A third witness told Human Rights Watch how he had witnessed Basijis attacking private homes where they believed protesters had fled to escape attack:
"In my neighborhood, downtownTehran, there were protesters who escaped into people's homes when the Basijis chased them. The Basijis who were chasing them then knocked harshly on the doors. The residents were too afraid to open the doors. Then the Basijis sprayed a mark on the door with spray paint. A few minutes later, they came back and attacked the marked houses, breaking down the doors and entering them.They beat the owners, and broke the windows in the house and of their cars."
Human Rights Watch has collected similar accounts of violent night time raids by the Basij and other security forces in neighborhoods throughout Tehran, including Niavaran, Farmaneih, Saadat Abad, Shahrak Gharb,and Vanak Square. The Basiji (Nirooye Moghavemate Basij, the Resistance Mobilization Force) is a volunteer paramilitary force of men and women, "a large people's militia," created by Ayatollah Khomeini in November 1979 to advance the aims of the Islamic Revolution. The Basijis are under the control of the Islamic Revolutionary Guard Corps (IRGC) and have branches throughout Iran, including in many social institutions such as schools, universities, mosques, and government offices. They engage in a wide range of activities, but one of their core duties is to help maintain law and order, repress dissent, and enforce their conservative interpretation of Islamic codes of dress and behavior. During times of protests, they frequently beat and intimidate protesters.
Security agents are also forcing residents in Tehran to take down their satellite dishes, which allow them to view foreign media, one of the few sources of uncensored information in the face of the severe government restrictions on domestic media in Iran. According to a reliable source in Tehran, on June 24, uniformed police officers forced residents in the Niavaran and Dorous neighborhoods of Tehran to take down their satellite receiving dishes, and returned later to confiscate many of the satellite dishes. In addition to placing severe restrictions on access to internet-based news providers, Iran is also trying to jam the signals of foreign news media that broadcast into Iran.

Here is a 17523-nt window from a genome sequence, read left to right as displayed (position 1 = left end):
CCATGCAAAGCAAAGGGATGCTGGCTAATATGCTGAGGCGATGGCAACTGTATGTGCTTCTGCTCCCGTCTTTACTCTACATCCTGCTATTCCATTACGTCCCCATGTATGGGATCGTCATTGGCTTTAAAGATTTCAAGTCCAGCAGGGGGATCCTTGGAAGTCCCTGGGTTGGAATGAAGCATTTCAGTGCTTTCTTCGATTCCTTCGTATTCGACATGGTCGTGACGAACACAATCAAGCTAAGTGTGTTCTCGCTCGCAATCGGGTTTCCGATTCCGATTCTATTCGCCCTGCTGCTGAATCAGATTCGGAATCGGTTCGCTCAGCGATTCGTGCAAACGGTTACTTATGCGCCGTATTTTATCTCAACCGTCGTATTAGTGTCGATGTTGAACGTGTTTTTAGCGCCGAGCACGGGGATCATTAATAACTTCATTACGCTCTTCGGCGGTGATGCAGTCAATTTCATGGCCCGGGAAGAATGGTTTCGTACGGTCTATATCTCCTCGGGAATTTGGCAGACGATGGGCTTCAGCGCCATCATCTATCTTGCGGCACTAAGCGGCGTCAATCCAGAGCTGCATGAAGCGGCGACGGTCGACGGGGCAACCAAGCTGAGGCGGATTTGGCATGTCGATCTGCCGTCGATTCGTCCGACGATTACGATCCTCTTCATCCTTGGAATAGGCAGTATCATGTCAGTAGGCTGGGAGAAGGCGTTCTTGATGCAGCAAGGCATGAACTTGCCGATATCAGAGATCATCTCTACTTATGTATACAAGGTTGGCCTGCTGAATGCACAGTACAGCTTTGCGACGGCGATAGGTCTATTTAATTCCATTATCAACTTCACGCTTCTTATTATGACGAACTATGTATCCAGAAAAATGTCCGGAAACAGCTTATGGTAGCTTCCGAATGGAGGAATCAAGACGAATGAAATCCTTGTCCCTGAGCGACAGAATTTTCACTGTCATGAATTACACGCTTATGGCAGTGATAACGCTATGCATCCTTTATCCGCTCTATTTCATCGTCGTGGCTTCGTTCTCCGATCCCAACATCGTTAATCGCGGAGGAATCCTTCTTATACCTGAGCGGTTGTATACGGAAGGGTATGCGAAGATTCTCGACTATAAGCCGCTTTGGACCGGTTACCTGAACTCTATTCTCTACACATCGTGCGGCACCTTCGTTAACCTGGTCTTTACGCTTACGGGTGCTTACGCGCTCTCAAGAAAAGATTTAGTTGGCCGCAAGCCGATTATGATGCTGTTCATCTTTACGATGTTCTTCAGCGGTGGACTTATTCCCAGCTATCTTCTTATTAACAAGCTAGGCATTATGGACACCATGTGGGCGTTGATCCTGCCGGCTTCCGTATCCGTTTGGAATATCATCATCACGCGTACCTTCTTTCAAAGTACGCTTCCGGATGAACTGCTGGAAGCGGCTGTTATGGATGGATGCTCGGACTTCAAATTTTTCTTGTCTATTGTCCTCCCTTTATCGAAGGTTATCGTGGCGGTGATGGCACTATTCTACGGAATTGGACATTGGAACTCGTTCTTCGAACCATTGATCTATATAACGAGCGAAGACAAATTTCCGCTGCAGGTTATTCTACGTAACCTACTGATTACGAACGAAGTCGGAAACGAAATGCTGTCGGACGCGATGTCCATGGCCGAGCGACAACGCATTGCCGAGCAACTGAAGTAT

A resident from the Saadat Abad neighborhood of Tehran described a police raid to Human Rights Watch:
"Five policemen knocked on the door of our apartment building. People went to open the door and asked them what they wanted. The police said they wanted to come and destroy the satellite dishes on the rooftop. The landlord asked them if they had any permission documents to do this. The policemen replied that there was no need for any documents because the stairs and the rooftops aren't private property; they are common (shared) property. Then they threatened the landlord, 'If you want us to go get permission documents, we'll come back later with them, but then we will also search the apartments as well.' They were trying to intimidate the landlord, so he let them in. Then they went to the rooftop and threw the dishes into the street. The landlord told me they behaved so harshly with him there was no room to complain."
"After clamping down on the local media and expelling foreign correspondents, Iran's security forces are now trying to shut down people's access to foreign news," said Whitson. "Clearly, they don't want their own citizens to know what is actually happening inside Iran today."
Human Rights Watch called upon the authorities to ensure that everyone whose property had been destroyed by security forces received compensation in full.